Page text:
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Re: What's in a Name?
Allan Edels wrote:
> I think that you must be fluid with how you deal with mistaken ideas such as
> "Raptors" (etc.) or misidentified drawings. Use the word raptor to let your
> audience know you can refer to the (sort of) popular name - but, and this
> depends on the audience, turn that around almost immediately with something
> like: "That's what the TV and movie people call them, but I'll let you in
> secret - the ones you see in the movie are most likely called Deinonychus by
> scientists - and they made them too big - just to scare you."
> If you use the idea that you are letting the audience in on secret that
> don't know - you usually get their 'rapt' attention [ :) ]
I couldn't disagree more strongly with this approach. Using the
inappropriate name -- no matter how fast or how strongly you qualify it --
still gives the impression that it is appropriate. And I'm not so sure I
like the idea of the "truth" or the "facts" being portrayed as some kind of
"secret" that few people know about. And your qualifier about
TV/movie-makers would also make it seem that there is some conspiracy on
the part of Hollywood to mislead people; in fact, it is only their own
laziness that keeps them from getting the facts straight in the first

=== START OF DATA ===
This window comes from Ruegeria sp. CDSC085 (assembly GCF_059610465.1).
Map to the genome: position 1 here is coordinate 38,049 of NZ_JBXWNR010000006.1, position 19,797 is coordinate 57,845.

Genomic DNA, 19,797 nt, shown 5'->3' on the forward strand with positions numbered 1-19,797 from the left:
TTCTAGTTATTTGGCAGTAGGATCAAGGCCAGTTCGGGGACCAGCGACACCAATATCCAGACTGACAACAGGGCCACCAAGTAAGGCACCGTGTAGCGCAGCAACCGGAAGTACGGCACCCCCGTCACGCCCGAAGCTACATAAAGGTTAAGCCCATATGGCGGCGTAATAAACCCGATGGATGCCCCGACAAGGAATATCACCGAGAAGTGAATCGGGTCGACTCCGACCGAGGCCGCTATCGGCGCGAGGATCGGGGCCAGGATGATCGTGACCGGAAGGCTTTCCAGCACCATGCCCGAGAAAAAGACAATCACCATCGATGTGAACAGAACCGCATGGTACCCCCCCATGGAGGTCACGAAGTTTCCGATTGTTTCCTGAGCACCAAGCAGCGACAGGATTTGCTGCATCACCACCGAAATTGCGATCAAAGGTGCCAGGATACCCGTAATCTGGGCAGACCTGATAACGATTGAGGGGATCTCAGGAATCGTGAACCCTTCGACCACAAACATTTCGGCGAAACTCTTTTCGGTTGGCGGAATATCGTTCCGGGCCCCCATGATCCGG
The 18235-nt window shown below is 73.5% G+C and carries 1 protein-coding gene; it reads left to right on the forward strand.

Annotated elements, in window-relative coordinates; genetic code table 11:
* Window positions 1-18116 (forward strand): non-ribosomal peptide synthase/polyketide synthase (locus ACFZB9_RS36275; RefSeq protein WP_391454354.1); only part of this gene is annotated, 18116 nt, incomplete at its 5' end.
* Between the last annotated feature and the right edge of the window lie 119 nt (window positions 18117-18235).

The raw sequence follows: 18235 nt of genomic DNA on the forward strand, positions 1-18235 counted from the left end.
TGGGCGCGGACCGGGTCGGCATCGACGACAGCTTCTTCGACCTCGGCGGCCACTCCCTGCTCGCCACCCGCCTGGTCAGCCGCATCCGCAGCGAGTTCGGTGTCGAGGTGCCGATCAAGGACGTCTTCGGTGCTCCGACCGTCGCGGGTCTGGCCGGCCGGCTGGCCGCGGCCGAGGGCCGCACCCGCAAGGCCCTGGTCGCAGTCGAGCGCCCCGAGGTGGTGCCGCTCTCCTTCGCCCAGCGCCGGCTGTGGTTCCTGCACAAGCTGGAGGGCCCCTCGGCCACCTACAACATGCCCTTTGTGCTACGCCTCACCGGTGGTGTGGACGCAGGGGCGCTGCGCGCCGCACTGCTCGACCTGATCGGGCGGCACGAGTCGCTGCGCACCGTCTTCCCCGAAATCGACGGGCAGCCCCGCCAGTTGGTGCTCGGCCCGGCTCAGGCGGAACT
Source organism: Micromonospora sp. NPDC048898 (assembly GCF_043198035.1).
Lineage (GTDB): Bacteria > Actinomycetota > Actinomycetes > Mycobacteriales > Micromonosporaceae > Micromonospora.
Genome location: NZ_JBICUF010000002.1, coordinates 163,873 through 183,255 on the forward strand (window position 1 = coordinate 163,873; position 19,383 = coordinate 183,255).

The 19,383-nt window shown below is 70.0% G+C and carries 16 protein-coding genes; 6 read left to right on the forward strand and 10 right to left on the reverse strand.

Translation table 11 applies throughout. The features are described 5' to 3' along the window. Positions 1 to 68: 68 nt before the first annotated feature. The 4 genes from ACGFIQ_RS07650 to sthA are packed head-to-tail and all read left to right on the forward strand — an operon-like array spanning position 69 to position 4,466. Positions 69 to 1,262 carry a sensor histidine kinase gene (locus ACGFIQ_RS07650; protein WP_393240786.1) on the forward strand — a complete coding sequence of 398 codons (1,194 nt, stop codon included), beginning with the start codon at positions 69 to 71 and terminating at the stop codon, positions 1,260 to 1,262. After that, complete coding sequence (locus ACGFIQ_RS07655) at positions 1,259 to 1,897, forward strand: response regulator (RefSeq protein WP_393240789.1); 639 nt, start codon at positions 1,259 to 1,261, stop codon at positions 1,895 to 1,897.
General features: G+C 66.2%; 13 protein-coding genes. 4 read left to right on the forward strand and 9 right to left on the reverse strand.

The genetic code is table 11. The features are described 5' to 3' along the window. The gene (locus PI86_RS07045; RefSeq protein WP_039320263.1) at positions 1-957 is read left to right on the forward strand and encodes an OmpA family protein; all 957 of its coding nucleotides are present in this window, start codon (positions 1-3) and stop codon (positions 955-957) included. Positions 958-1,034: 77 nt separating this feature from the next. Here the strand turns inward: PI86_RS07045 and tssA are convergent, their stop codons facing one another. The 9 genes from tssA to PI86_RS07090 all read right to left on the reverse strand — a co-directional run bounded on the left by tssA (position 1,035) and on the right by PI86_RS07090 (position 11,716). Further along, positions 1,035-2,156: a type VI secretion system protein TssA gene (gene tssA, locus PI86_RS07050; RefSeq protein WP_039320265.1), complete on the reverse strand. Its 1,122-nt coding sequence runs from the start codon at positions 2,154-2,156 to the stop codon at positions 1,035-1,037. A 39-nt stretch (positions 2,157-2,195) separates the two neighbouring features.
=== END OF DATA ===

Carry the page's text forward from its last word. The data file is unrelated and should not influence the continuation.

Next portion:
place, not some desire to deceive.
Let's play this scenario: 10-year-old Timmy really, really likes dinosaurs.
He's seen JURASSIC PARK and THE LOST WORLD over a dozen times each. His
room is full of model dinosaur replicas, he has posters and calendars
adorning his walls, and his bookshelf is full to overflowing with dinosaur
books. One day, when Timmy is down with the flu, he asks his mom to go to
Borders and buy him as many books about raptors as she can find. Happy to
oblige her son's interest, off she goes.
When Mom gets to Borders, she asks the clerk at the information desk where
she can find books about raptors. The clerk consults her computer index,
and points Mom in the right direction. In the children's section, she picks
up Lessem's RAPTORS! THE NASTIEST DINOSAURS, but apparently there is also a
book on the subject in the adult nature section, so she goes to nab that
one as well. She's in a bit of a hurry and doesn't look at the cover --
only the title on the spine -- as she grabs it off the shelf. Arriving
home, she hands the bag of books off to Timmy, who eagerly opens it and
begins pulling out the contents. Out comes Lessem's book, followed by
RAPTORS by Scott Weidensaul. "Hey, what's this?!" Timmy cries. "This isn't
a book about raptors, it's a book about birds!"
So who's to blame in this scenario? Timmy? No, he's been taught that it's
all right to call dromaeosaurs "raptors." Mom? Well, maybe if she'd looked
at the book a little more carefully, she might not have made the mistake,
but, hey, her kid asked for books on raptors, and that's what she bought
him. The clerk at Borders? Same answer; not her job to mind-read that Mom
wanted books about dinosaurs, not raptors. The blame falls squarely on all
those -- including, I'm sorry to say, several dinosaur paleontologists
whose work I respect -- who think it's okay to glom onto a trendy term from
a work of fiction and use it when discussing real science. Sorry, but
there's nothing wrong with -- or harmful, confusing, or complicated about
-- calling a dromaeosaur a dromaeosaur.